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Mysore spruces up for big game

The city is an unlikely setting for the most important first-class match of the Indian domestic calendar

Karnataka appeal as Robin Bist is run out, Karnataka v Rajasthan, Ranji Trophy Super League, Group A, 4th round, 4th day, Mysore, December 4, 2007

The Gangothri Glades is hosting a Ranji final barely three years after holding its maiden first-class match  •  Nishant Ratnakar/ Bangalore Mirror

The New York Times might have rated Mysore as one of its top places to visit this year, but the city is an unlikely setting for the most important first-class match of the Indian domestic calendar. Ranji Trophy finals are rarely held outside international centres, but the flatness of the track at the Chinnaswamy Stadium and the Karnataka State Cricket Association's (KSCA) desire to back their potent pace bowling resulted in the Gangothri Glades landing the big game. That too barely four years after holding its maiden first-class match.
The organisers are understandably elated. "This is a great day for us," says Sunaad Raghuraman, chairman of the KSCA Mysore Zone. "It is a great occasion. I'm sure it will create a lot of interest among the youngsters here. Mysore is fast becoming a big centre for cricket, a good alternative to Bangalore."
It has been a hectic four days for them after Mysore was chosen as the venue for the final. The ground was buzzing with activity a day before the game; shamianas had just been erected over the stands, seating was being arranged - sofas and chairs were being brought in - and a makeshift press box was being set up.
Of the many things to be put in place before the match, the two key ingredients that needed to be looked after are the pitch and the outfield. The greenish track has been deemed satisfactory by both teams, who expect plenty of pace and bounce and feel it will last all five days. The uneven outfield, though, has come in for criticism, with Mumbai coach Praveen Amre saying, "there are high chances of the fielders getting injured." Little can be done about it by the final, but the organisers say there are plans to replace the existing wild grass with Bermuda grass, a staple of many sports fields.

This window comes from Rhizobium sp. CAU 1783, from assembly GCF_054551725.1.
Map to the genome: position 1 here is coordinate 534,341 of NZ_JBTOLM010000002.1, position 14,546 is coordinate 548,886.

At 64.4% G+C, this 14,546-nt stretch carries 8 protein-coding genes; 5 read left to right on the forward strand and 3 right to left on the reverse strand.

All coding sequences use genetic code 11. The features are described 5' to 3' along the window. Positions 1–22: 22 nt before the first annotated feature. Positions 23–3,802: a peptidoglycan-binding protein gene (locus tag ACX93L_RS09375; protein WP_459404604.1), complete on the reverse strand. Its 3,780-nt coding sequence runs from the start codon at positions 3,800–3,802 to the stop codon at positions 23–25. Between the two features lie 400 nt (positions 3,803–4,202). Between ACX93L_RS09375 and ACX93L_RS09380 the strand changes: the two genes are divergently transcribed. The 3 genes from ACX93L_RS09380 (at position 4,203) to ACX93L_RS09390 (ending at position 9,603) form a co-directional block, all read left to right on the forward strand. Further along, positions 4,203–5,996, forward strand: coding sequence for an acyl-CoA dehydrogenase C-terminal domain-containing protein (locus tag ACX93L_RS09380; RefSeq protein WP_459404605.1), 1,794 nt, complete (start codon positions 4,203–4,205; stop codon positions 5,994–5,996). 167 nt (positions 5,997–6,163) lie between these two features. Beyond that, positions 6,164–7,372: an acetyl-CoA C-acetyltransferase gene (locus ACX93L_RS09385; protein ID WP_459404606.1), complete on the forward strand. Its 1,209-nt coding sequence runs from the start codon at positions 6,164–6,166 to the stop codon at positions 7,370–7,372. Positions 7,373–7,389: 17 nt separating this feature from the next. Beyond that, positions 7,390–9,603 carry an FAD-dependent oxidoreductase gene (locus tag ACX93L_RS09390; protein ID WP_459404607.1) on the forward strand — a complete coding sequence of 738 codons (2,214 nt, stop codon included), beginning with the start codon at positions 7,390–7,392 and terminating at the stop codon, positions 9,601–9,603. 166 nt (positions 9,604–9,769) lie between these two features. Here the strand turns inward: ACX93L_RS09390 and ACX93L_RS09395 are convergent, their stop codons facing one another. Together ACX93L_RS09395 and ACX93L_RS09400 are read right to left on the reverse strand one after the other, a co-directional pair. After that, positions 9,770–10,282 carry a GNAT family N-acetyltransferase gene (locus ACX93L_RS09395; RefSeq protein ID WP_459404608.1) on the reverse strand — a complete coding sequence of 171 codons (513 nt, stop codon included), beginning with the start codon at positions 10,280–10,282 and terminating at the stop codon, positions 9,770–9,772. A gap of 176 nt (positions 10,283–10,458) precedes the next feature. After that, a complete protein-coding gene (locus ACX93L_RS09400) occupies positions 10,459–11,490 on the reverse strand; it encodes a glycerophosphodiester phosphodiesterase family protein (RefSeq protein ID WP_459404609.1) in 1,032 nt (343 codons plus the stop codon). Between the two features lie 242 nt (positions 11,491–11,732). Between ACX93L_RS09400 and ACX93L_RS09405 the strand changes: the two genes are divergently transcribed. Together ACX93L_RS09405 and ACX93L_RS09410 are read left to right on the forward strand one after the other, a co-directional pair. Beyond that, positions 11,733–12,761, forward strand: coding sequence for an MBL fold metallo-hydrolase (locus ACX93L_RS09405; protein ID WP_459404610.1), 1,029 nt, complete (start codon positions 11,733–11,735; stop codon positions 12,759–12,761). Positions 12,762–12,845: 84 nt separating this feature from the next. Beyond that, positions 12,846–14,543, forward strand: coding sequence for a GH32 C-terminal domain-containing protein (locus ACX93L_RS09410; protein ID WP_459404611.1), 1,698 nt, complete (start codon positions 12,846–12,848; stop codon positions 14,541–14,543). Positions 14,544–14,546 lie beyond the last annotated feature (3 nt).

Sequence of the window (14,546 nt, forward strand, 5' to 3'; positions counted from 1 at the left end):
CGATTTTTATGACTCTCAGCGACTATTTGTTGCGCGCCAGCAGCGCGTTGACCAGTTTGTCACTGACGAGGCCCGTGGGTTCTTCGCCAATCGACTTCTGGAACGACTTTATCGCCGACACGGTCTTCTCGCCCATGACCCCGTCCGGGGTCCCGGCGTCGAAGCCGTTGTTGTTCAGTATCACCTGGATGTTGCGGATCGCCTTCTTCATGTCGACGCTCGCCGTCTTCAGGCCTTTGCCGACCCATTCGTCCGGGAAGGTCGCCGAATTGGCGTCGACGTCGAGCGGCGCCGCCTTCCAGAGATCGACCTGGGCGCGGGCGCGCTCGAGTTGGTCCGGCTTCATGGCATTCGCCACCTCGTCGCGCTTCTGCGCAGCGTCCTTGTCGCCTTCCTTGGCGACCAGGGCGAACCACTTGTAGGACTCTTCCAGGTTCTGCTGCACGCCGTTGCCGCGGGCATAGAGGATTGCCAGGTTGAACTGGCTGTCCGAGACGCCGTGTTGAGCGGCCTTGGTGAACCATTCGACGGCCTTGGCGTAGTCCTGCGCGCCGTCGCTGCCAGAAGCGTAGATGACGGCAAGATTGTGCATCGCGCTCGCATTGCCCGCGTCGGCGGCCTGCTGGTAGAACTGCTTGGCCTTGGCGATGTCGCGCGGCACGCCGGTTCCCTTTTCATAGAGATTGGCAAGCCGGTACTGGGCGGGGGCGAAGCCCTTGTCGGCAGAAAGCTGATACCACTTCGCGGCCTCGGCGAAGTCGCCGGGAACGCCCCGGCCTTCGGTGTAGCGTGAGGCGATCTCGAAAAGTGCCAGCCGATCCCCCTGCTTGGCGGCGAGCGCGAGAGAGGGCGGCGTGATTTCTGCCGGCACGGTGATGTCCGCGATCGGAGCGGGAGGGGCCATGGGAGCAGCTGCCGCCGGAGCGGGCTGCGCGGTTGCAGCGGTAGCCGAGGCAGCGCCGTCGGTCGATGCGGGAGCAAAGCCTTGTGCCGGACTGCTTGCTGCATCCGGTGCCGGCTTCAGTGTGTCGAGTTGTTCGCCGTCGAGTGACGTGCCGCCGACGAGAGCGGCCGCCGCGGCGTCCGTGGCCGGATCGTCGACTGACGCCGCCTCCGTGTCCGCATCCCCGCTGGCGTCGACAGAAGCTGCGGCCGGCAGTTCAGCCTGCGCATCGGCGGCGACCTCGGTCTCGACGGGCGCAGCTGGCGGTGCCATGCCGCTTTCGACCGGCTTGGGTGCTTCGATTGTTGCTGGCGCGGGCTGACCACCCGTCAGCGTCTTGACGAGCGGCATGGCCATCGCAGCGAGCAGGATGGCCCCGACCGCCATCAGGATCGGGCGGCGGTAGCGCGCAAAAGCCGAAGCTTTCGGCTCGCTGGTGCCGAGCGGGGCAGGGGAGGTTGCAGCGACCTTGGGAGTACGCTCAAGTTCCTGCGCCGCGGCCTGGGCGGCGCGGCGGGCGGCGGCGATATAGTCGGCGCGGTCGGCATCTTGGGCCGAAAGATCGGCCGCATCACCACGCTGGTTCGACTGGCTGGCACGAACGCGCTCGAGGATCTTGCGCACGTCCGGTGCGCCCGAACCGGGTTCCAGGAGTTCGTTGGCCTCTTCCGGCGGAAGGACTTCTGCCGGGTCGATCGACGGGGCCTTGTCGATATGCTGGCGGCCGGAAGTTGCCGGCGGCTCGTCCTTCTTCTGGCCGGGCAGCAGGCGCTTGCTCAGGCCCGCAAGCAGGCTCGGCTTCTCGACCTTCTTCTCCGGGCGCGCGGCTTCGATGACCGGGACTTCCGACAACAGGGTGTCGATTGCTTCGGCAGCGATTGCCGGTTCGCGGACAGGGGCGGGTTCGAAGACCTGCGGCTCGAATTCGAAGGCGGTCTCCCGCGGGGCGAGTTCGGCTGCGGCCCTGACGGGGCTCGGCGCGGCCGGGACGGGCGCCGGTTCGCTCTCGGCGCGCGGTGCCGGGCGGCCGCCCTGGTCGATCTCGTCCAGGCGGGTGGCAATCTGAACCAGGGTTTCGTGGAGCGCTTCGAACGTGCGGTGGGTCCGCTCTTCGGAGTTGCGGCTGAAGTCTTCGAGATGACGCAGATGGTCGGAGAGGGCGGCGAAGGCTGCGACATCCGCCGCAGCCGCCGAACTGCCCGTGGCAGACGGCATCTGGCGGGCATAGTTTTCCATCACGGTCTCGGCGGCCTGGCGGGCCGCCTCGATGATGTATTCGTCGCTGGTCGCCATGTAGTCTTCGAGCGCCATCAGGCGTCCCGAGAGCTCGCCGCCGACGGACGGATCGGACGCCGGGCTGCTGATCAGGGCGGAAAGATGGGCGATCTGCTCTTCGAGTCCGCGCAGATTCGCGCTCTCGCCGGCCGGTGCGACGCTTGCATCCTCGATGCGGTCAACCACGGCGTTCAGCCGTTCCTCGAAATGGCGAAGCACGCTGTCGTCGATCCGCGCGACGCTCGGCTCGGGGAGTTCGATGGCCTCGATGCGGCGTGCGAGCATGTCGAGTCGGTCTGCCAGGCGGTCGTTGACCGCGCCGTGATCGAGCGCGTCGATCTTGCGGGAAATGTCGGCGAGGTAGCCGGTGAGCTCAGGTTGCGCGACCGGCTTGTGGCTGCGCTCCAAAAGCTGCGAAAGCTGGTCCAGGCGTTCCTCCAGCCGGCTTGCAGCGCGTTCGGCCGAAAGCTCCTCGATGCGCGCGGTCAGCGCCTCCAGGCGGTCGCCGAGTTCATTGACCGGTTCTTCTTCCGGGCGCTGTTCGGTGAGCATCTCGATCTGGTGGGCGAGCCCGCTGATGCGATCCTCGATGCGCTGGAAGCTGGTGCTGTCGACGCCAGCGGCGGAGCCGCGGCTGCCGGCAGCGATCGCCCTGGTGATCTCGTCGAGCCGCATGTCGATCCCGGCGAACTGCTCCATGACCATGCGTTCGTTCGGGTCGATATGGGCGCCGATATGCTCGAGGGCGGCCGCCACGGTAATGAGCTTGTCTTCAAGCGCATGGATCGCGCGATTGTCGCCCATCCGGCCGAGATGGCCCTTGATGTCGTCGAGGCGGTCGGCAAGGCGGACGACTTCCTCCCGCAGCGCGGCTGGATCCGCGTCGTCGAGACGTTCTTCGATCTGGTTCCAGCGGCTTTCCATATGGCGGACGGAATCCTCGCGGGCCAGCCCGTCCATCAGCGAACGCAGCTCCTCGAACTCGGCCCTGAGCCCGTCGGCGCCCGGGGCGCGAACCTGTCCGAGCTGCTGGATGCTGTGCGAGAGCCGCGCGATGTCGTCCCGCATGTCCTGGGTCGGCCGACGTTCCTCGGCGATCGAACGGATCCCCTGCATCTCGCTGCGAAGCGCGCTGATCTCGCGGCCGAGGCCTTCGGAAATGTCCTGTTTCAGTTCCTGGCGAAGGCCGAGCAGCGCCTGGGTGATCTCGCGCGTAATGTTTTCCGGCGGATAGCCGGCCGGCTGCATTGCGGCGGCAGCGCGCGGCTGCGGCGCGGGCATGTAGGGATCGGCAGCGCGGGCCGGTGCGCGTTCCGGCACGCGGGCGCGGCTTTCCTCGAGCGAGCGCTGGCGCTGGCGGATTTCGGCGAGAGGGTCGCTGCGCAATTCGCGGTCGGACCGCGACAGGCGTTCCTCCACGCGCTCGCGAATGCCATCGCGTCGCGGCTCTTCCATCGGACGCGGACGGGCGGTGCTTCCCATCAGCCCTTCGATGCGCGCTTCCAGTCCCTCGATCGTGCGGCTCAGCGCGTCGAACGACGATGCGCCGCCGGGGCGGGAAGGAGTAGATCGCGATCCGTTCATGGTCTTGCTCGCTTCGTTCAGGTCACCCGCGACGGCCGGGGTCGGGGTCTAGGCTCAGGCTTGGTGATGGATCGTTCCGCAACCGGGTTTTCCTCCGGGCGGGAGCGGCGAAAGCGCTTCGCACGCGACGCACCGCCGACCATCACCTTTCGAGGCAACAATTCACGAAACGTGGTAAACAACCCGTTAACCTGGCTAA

Mysore held two Ranji matches earlier this season, but neither had a full-fledged television broadcast, entailing more work before this game. "We have built two separate enclosures for the television crew," Harikrishna Kumar, convenor of KSCA Mysore zone, said. "We have also constructed stands for the correct positioning of the cameras."
Over the past few years, several Ranji finals in big cities have been played in front of paltry crowds. India's tour of Bangladesh has robbed the final of the star wattage of Sachin Tendulkar, Rahul Dravid and Zaheer Khan, but over the next week a full house is expected to cheer on the home side.
"I think that's the advantage of playing in a centre like this. People of Mysore really enjoy the game," Robin Uthappa, the Karnataka captain, said. "Generally, even if it is a league game, there are four or five thousand people. So we are obviously expecting a lot more. It's good to have the home support backing you and the crowd behind you. It's a first for a lot of boys and I am sure they are looking forward to it."
Along with crowds comes the question of security of players. "One hundred and fiifty people from police department have been assigned for the match, a private security agency has been engaged, and 50 people from the National Cadet Corps will be on duty," Kumar says, before adding, "The crowd here is very good. There shouldn't be any disturbance."
After Karnataka's semi-final, Dravid had said the future of Ranji Trophy lies away from the metros. "More and more games must now be played in smaller places, as long as the facilities are good," he said. Mysore is doing its best to present the case for the small towns.

Siddarth Ravindran is a sub-editor at Cricinfo